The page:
Not all P+S relationships are brand relations

Every few months I get into a stupid debate about products and brands.

In my corner are those who believe that only some products and services are brands. That most interactions with products or services are just that.

In the far corner are those who (falsely) believe that every product or service has a little speck of brand DNA waiting for a smart agency guy to find, promote and cash in on.

I really don't think so. I believe Bayer is a brand. It has served my family with ethical medicinal products my entire life.

Coke, Tide, Ford, Coke, IBM and Panasonic are other brands I grew up with, continue to believe in and prefer.

When I drive by Dollerama or Giant Tiger I see two new discount retail brands.

But when I go inside, all I see is cheap stuff. One product running after the other on a race to the "bottom" where quality and value are ignored in an effort to further reduce the price of every item.

It makes me wonder what all those people in China and India think of us and our bizarre consumption habits.

Value Village sells used products to people who understand and appreciate the fact that quality brand name products can last longer than their 1st owner's interest.

My reliable + still very drivable 16 year old Volvo wagon is another example of a quality product moving on from one satisfied owner to the next.

I'm concerned that international trade has led to a global product and service discounting mentality.

The reduction in (fair) profits have had powerful ripple effects including the loss of local primary and secondary industries and jobs that support local economies and the R+D required to build and sustain our local, regional and national economies. 

We all need to think and do something about this some more.





 On sunny days these pine needles absorb enough heat to melt the ice around them. It reminds me how incredibly small differences can make big impressions.

This is the kind of stuff that inspires me to build valuable brands.


Open (or closed) For Business


This sign tells the people in my neighborhood when Joe the shoe-maker is in.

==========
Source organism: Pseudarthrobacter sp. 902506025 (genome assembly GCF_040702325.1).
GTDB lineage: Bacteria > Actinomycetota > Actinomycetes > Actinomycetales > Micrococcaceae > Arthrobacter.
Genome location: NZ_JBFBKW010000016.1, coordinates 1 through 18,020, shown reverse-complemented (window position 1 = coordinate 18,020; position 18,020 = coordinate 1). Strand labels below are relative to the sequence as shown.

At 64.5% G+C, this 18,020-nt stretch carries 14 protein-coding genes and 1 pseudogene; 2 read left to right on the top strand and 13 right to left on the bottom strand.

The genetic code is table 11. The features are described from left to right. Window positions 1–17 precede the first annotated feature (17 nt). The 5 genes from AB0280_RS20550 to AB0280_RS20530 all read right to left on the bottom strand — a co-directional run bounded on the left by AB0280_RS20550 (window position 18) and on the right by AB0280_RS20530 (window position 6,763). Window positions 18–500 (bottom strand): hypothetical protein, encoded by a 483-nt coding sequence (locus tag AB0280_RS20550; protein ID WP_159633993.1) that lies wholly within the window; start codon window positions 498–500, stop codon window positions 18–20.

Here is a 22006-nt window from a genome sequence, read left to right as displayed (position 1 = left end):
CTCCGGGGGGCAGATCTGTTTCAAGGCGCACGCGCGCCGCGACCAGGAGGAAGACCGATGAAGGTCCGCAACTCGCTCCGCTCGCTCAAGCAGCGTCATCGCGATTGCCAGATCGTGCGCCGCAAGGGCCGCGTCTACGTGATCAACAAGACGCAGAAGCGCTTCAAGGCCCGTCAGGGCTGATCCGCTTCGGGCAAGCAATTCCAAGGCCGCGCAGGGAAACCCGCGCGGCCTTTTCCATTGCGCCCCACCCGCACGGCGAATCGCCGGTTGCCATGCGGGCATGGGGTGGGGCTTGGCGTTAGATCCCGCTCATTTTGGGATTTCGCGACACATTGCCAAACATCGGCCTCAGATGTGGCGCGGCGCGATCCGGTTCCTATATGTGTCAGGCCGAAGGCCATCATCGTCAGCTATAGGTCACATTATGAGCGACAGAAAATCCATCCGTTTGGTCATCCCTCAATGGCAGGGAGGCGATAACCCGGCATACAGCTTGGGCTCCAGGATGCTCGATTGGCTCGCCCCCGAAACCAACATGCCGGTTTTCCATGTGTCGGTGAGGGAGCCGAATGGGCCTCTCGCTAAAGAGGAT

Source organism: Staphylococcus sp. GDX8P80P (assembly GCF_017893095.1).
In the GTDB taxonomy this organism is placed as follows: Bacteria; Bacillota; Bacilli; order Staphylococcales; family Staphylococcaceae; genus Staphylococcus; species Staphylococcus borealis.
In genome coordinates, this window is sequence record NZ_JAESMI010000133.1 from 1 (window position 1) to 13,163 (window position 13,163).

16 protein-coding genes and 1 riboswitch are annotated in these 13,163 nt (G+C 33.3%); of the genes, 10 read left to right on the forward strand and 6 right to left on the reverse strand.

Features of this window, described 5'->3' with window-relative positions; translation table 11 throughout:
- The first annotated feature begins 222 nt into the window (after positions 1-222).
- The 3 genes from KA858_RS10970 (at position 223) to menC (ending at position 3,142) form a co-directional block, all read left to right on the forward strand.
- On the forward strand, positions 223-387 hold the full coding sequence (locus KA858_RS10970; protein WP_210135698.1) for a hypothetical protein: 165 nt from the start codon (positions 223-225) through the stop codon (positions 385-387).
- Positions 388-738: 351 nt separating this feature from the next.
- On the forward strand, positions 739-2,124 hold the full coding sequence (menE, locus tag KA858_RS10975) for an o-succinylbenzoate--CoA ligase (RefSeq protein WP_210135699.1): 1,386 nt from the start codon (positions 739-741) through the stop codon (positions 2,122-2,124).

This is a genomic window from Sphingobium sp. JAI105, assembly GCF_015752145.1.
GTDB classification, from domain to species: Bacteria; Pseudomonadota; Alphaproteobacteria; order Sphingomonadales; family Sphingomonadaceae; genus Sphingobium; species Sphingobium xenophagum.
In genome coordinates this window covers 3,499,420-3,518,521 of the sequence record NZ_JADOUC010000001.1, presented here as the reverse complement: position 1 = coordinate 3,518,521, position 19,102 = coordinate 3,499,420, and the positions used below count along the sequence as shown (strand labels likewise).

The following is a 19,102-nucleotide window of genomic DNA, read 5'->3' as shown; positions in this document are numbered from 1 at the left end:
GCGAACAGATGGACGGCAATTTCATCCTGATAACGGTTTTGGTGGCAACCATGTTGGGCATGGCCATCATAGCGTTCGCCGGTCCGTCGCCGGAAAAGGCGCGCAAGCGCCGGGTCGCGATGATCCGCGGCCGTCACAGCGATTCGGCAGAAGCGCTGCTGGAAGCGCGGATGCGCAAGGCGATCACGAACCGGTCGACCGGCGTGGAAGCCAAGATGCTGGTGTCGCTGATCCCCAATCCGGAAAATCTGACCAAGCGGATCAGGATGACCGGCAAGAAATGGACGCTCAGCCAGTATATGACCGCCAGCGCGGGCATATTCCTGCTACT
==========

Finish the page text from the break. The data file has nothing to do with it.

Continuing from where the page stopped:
It reminds me of my mantra:

All that you say and all that you do,

helps your customers believe that they have come to the right place.

Or the wrong place.

In this case the sign makes sense because it says "same-old-same-old".

Walk in the store and there’s Joe: small, old, frail, friendly, surrounded by his old tools, worn shoes and compassionate customers. There are no deposit slips here, no receipts, credit, or debit cards. This store hasn’t changed in 40 years and everything in the store looks as shop-worn as this sign. But the neighborhood likes Joe and it wants to help him out. So patrons don’t haggle about the pick-up dates, pay what he asks in cash and encourage others to bring their shoes to Joe too.

So this is actually a VERY integrated little brand that knows its self and its audience well.

I don't think people would be as kind, compassionate and loyal to Joe if he showed up in a quality suit + tie, had a big new shop and a surly assistant at the front counter that checked your order in on a computer and promised to text you when the shoes are done?

Joe reminds us that great brands (no matter how small) understand their audience and draw them in.

It's part art and part science.


Alliance for Audited Media



A long time ago in a galaxy far away I became a media estimator for a company called Foster Advertising (at Yonge + St. Clair). About 37 years later I'm still in advertising.

I owe a lot to all those who enabled our media to be audited, to those who designed the audit reports, to the media reps who insisted I review them before I do my media buys and to my mentors who taught me how to read the audits and interpret them for the benefit of the media evaluations, the media buys, the post buys, the media plans, and the advertising plans I wrote for countless clients.

  • The certified audits lent credibility to my work.

I spend most of my time with online audience data now.

  • It's not audited or tested.
  • I often trip over data and projections that don't make sense.
  • I wonder how many users know how to test or challenge data?

I hope the Alliance for Audited Media is with us for another 100 years.


GOC can’t suck + blow at the same time

Tax picture

This is a great case of Business Objectives In Conflict.

Canada Post recently announced that door to door service would be eliminated due to a decline in business – and many Canadians seem to be up in arms about it.

These are the same folks who flap their arms when Canada Post announces increases in postal rates.

Today the CRA (Canada Revenue Agency) sent me this handy little notice, by Canada Post, encouraging me to use the internet to stay on top of

  • GST / HST notices of assessment
  • Easy access to your account statements, notifications and letters
  • A quick and simple inquiry tool that provides you with written responses
  • A variety of updated, helpful correspondence

A few months ago Canada Post sent me a notice telling me that they are now in the secure email business and that I could pay all me bills online now though their portal.

What will these smarties think of next?!

Why wouldn’t the CRA promote the Canada Post portal – or encourage us to keep using snail mail?